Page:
Pre-election JC poll reveals huge support for Netanyahu among UK Jews
An exclusive poll for the JC has revealed that two thirds of British Jews who have a view on the Israeli election would vote for Prime Minister Benjamin Netanyahu.
Asked who they would support if they could vote in next week’s ballot, 67 per cent of those with an opinion said they would choose Mr Netanyahu’s centre-right Likud. Just 22 per cent would vote for the Zionist Union, led by Labour leader Isaac Herzog.
Although 40 per cent said they did not know who they preferred, when given a straight choice between Mr Netanyahu and Mr Herzog, 41 per cent said they would choose Mr Netanyahu to continue as prime minister, as opposed to just 18 per cent who wanted Mr Herzog.
Likud and Mr Netanyahu were found to have similar levels of support among all age groups and across all areas of the UK.
No other Israeli politician or party made a significant impact with British Jews. Naftali Bennett’s Jewish Home and Yair Lapid’s Yesh Atid would each receive around three per cent of votes, with Avigdor Lieberman’s Yisrael Beiteinu on one per cent and Moshe Kahlon’s Kulanu on 0.7 per cent.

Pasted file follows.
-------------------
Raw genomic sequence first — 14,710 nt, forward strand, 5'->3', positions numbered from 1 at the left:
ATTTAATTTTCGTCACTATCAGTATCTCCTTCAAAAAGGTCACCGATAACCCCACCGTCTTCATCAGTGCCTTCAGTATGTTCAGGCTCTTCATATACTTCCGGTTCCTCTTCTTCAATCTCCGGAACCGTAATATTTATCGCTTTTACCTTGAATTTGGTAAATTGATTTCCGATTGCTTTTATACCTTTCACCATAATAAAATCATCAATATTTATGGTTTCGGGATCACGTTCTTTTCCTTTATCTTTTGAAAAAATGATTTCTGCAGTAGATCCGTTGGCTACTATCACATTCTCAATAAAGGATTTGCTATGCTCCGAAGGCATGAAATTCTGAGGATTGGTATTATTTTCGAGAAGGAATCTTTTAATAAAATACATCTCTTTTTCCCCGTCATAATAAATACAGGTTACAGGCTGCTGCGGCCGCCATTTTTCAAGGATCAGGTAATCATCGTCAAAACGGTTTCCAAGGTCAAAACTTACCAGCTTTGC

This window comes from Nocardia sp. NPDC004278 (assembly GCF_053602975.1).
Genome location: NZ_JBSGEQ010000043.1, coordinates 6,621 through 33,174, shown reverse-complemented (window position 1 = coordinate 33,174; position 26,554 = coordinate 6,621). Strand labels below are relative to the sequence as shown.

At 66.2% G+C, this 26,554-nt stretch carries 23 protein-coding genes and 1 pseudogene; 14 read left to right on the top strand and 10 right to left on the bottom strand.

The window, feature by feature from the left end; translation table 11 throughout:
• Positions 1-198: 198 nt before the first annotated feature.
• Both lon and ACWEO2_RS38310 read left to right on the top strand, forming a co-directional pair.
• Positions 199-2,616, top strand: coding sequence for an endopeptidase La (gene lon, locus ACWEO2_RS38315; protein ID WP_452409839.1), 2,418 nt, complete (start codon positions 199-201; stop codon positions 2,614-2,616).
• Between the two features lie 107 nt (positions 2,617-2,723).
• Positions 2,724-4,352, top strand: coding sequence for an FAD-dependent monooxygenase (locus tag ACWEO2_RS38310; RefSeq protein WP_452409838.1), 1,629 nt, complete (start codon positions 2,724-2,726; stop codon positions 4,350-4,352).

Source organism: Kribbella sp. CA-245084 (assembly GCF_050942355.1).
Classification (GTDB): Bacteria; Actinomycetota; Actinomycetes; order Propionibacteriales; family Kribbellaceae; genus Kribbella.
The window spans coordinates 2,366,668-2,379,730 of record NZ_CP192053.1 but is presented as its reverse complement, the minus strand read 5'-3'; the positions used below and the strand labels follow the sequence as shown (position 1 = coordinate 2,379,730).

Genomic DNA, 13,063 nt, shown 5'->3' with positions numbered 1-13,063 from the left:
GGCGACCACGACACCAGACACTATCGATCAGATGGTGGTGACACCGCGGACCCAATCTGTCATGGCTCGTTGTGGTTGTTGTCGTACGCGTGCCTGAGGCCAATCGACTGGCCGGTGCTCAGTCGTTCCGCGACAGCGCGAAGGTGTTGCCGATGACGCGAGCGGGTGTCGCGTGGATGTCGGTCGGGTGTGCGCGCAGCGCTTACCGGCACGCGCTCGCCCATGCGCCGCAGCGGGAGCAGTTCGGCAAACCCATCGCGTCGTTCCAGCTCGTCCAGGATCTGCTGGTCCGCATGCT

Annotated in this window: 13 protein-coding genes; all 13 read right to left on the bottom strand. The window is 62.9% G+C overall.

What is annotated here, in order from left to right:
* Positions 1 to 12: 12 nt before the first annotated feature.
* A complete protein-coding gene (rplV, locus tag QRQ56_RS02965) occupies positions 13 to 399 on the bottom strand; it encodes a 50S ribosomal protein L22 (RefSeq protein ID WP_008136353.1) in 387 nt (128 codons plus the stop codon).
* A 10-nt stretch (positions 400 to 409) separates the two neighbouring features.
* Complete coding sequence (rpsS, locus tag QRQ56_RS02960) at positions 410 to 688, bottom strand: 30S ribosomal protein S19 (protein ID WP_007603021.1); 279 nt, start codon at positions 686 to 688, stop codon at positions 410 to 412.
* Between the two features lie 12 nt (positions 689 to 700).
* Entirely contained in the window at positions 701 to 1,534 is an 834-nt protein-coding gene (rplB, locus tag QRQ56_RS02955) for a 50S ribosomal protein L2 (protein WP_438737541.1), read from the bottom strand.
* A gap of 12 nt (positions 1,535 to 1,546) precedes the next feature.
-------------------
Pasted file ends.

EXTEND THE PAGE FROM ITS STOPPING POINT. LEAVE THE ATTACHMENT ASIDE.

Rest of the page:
The poll was carried out for the JC by Survation, which questioned a representative sample of 1,000 British Jews over the past week.
Patrick Briône, Survation’s director of research, said the strength of support for Likud and Mr Netanyahu “seems to reflect better name recognition than Isaac Herzog or the Zionist Union, as support for Likud is higher among those who say they follow Israeli politics less closely than among those who say they follow it very regularly”.
The poll also revealed Anglo-Jewry’s general level of interest in Israeli politics. There was an almost 50-50 split between those who followed political matters in the Jewish state and those who did not.
The level of interest extended to “quite a bit” for 32 per cent of people, and “very much” for a further 18 per cent. There was “not very much” of a following among 36 per cent and no interest at all for 14 per cent.
On the whole, British Jewish men were more interested in Israeli politics than women.
Opinion polls in Israel this week suggested the Zionist Union was narrowly ahead of Likud, with a predicted lead of around four Knesset seats.